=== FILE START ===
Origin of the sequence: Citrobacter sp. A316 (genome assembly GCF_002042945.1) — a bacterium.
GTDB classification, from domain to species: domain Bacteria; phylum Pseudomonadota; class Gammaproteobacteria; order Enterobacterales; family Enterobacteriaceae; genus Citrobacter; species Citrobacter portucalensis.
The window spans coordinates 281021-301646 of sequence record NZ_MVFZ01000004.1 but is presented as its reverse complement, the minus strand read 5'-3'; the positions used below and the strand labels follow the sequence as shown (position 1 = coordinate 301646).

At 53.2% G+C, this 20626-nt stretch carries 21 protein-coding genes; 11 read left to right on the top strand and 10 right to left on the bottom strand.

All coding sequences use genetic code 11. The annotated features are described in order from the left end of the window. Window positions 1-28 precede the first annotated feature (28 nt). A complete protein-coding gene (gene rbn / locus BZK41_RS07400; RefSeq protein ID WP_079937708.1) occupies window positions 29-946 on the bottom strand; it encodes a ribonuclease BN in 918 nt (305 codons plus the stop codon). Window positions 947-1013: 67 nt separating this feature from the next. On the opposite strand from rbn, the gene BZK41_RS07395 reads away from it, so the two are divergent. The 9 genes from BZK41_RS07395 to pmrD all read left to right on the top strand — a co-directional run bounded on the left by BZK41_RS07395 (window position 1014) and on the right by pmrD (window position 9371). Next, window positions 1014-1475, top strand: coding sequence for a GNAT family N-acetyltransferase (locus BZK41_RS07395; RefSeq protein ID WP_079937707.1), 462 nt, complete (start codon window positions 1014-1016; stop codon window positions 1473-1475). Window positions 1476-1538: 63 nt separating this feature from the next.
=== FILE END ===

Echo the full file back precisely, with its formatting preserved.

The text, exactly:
Origin of the sequence: Citrobacter sp. A316 (genome assembly GCF_002042945.1) — a bacterium.
GTDB classification, from domain to species: domain Bacteria; phylum Pseudomonadota; class Gammaproteobacteria; order Enterobacterales; family Enterobacteriaceae; genus Citrobacter; species Citrobacter portucalensis.
The window spans coordinates 281021-301646 of sequence record NZ_MVFZ01000004.1 but is presented as its reverse complement, the minus strand read 5'-3'; the positions used below and the strand labels follow the sequence as shown (position 1 = coordinate 301646).

At 53.2% G+C, this 20626-nt stretch carries 21 protein-coding genes; 11 read left to right on the top strand and 10 right to left on the bottom strand.

All coding sequences use genetic code 11. The annotated features are described in order from the left end of the window. Window positions 1-28 precede the first annotated feature (28 nt). A complete protein-coding gene (gene rbn / locus BZK41_RS07400; RefSeq protein ID WP_079937708.1) occupies window positions 29-946 on the bottom strand; it encodes a ribonuclease BN in 918 nt (305 codons plus the stop codon). Window positions 947-1013: 67 nt separating this feature from the next. On the opposite strand from rbn, the gene BZK41_RS07395 reads away from it, so the two are divergent. The 9 genes from BZK41_RS07395 to pmrD all read left to right on the top strand — a co-directional run bounded on the left by BZK41_RS07395 (window position 1014) and on the right by pmrD (window position 9371). Next, window positions 1014-1475, top strand: coding sequence for a GNAT family N-acetyltransferase (locus BZK41_RS07395; RefSeq protein ID WP_079937707.1), 462 nt, complete (start codon window positions 1014-1016; stop codon window positions 1473-1475). Window positions 1476-1538: 63 nt separating this feature from the next.